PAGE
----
On Tuesday, the Annie E. Casey Foundation released, Fostering Youth Transitions analyzing that status and outcomes for young people exiting foster care. Fostering Youth Transitions uses data collected across 50 states to assess how young people fare as they transition from foster care to adulthood.
Key points raised by the authors include:
• Among older teens in foster care nationwide, more than half age out of foster care without being reunited or connected to a family
• Leaving foster care without supportive adult connections, access to resources and at only 18 years old puts youth at increased risk for homelessness, poverty, unemployment and other challenges
• All youth who reach age 18 in care would benefit from extended care and support, but only one in four is getting it.
Under the 2008 Fostering Connections to Success Act, states have the option to extend Title IV-E foster care to age 21. Approximately little more than half the states have taken that option although most states will argue that they all have some form of extension. In many instances those programs use the Chaffee Independent Living Title IV-E funds for transition services. Under the 2008 law, a state can extend family foster care to age 21 and under the newly passed 2018 Family First Act states can now extend Chafee Independent Living funds to build onto a post-21 transition period. The Title IV-E extension to 21 also allows states various options of support beyond just family foster care including using it to support college living and some structured independent living arrangements.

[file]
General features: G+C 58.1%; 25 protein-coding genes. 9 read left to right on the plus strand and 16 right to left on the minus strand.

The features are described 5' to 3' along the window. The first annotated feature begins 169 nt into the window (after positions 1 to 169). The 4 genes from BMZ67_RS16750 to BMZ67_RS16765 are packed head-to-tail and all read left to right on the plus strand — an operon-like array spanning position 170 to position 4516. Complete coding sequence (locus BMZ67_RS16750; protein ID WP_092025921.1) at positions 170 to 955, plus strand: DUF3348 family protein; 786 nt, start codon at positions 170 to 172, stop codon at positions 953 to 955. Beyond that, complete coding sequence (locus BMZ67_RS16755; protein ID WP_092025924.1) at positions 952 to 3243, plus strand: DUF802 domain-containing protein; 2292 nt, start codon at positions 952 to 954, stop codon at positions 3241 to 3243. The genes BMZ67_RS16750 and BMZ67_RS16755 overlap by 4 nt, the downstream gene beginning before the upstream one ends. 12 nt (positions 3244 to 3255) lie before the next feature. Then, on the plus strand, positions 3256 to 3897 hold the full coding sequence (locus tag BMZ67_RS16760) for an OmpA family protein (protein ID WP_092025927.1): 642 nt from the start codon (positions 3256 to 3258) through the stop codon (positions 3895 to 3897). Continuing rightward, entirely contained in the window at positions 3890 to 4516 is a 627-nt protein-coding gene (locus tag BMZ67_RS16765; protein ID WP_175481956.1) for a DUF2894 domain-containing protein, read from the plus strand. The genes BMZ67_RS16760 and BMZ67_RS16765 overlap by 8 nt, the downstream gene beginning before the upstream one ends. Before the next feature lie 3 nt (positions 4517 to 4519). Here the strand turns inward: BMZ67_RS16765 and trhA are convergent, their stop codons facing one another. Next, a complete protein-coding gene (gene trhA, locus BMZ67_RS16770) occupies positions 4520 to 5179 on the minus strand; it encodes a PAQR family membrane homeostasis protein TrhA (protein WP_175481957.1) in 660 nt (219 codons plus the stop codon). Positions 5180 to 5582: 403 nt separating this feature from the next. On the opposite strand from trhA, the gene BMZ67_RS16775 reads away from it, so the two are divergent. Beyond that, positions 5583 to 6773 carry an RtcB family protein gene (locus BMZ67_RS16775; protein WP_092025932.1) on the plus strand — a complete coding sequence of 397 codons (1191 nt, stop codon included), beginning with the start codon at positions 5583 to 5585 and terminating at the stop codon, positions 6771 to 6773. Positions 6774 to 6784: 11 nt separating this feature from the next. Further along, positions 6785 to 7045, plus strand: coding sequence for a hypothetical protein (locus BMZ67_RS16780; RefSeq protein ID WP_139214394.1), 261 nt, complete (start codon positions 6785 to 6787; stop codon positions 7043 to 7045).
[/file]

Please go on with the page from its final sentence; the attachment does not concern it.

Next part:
he Fostering Youth Transitions highlights the fact that two decades ago, Congress established a system to track national and state-level data and outcomes around youth who have experienced foster care. The quality of the data varies state by state. In part that may be because the data is contingent on people who have exited care and who moved on with their adult lives participating in providing on-going data. This report attempts to fill that gap.
Additional report findings include:
• Half of older teens who left foster care aged out versus being reunited or connected with a family.
• A third have been removed from their home and placed in foster care multiple times.
• Half have experienced three or more foster care placements
The report shows the clear need not only for more and better data gathering but also for better policies and practices, to give young people in foster care the best chances possible.
The reports executive conclusion states:
“Over 171,000 youth in our country who have been removed from their families are now in foster care. Far too many of them are neither reunited with their families nor connected with another permanent family. This occurs even though as a nation we know every kid needs a family.
Policymakers must grapple with the number of young people exiting foster care each year without family, as well the poor access to resources and opportunities they experience that make successful transitions to adulthood less likely. Once areas of needed reform are identified, all involved must hold themselves accountable to working with young people to take action.”